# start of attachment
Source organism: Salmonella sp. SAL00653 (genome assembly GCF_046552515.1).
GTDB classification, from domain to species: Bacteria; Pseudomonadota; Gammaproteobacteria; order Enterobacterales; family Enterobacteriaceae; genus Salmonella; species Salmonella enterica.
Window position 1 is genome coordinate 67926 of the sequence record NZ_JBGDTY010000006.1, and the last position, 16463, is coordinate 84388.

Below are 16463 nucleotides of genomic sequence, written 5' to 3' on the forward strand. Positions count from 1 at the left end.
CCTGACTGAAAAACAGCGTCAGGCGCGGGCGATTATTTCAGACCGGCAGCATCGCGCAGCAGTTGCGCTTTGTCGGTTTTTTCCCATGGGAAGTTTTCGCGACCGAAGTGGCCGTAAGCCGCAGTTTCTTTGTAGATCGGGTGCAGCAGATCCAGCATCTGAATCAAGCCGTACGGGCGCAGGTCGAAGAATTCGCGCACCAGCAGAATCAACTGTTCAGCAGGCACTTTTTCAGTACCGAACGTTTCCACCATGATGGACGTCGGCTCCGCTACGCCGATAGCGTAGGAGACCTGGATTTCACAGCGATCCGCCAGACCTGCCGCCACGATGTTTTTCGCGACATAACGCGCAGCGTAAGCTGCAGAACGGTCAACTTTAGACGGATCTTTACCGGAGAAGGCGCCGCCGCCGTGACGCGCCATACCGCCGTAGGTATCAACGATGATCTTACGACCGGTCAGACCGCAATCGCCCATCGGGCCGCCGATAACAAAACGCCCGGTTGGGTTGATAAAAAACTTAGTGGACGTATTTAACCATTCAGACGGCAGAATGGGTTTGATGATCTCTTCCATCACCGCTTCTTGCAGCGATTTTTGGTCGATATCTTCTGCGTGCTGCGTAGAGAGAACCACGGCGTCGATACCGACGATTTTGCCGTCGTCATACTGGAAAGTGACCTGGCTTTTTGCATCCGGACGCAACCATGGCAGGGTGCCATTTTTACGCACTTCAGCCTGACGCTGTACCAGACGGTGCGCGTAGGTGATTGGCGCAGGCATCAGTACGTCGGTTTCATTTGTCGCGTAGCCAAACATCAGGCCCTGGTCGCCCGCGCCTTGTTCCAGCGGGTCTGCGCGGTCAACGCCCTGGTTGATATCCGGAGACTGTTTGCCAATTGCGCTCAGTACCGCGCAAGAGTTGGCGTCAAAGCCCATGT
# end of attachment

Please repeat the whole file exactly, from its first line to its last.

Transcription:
Source organism: Salmonella sp. SAL00653 (genome assembly GCF_046552515.1).
GTDB classification, from domain to species: Bacteria; Pseudomonadota; Gammaproteobacteria; order Enterobacterales; family Enterobacteriaceae; genus Salmonella; species Salmonella enterica.
Window position 1 is genome coordinate 67926 of the sequence record NZ_JBGDTY010000006.1, and the last position, 16463, is coordinate 84388.

Below are 16463 nucleotides of genomic sequence, written 5' to 3' on the forward strand. Positions count from 1 at the left end.
CCTGACTGAAAAACAGCGTCAGGCGCGGGCGATTATTTCAGACCGGCAGCATCGCGCAGCAGTTGCGCTTTGTCGGTTTTTTCCCATGGGAAGTTTTCGCGACCGAAGTGGCCGTAAGCCGCAGTTTCTTTGTAGATCGGGTGCAGCAGATCCAGCATCTGAATCAAGCCGTACGGGCGCAGGTCGAAGAATTCGCGCACCAGCAGAATCAACTGTTCAGCAGGCACTTTTTCAGTACCGAACGTTTCCACCATGATGGACGTCGGCTCCGCTACGCCGATAGCGTAGGAGACCTGGATTTCACAGCGATCCGCCAGACCTGCCGCCACGATGTTTTTCGCGACATAACGCGCAGCGTAAGCTGCAGAACGGTCAACTTTAGACGGATCTTTACCGGAGAAGGCGCCGCCGCCGTGACGCGCCATACCGCCGTAGGTATCAACGATGATCTTACGACCGGTCAGACCGCAATCGCCCATCGGGCCGCCGATAACAAAACGCCCGGTTGGGTTGATAAAAAACTTAGTGGACGTATTTAACCATTCAGACGGCAGAATGGGTTTGATGATCTCTTCCATCACCGCTTCTTGCAGCGATTTTTGGTCGATATCTTCTGCGTGCTGCGTAGAGAGAACCACGGCGTCGATACCGACGATTTTGCCGTCGTCATACTGGAAAGTGACCTGGCTTTTTGCATCCGGACGCAACCATGGCAGGGTGCCATTTTTACGCACTTCAGCCTGACGCTGTACCAGACGGTGCGCGTAGGTGATTGGCGCAGGCATCAGTACGTCGGTTTCATTTGTCGCGTAGCCAAACATCAGGCCCTGGTCGCCCGCGCCTTGTTCCAGCGGGTCTGCGCGGTCAACGCCCTGGTTGATATCCGGAGACTGTTTGCCAATTGCGCTCAGTACCGCGCAAGAGTTGGCGTCAAAGCCCATGT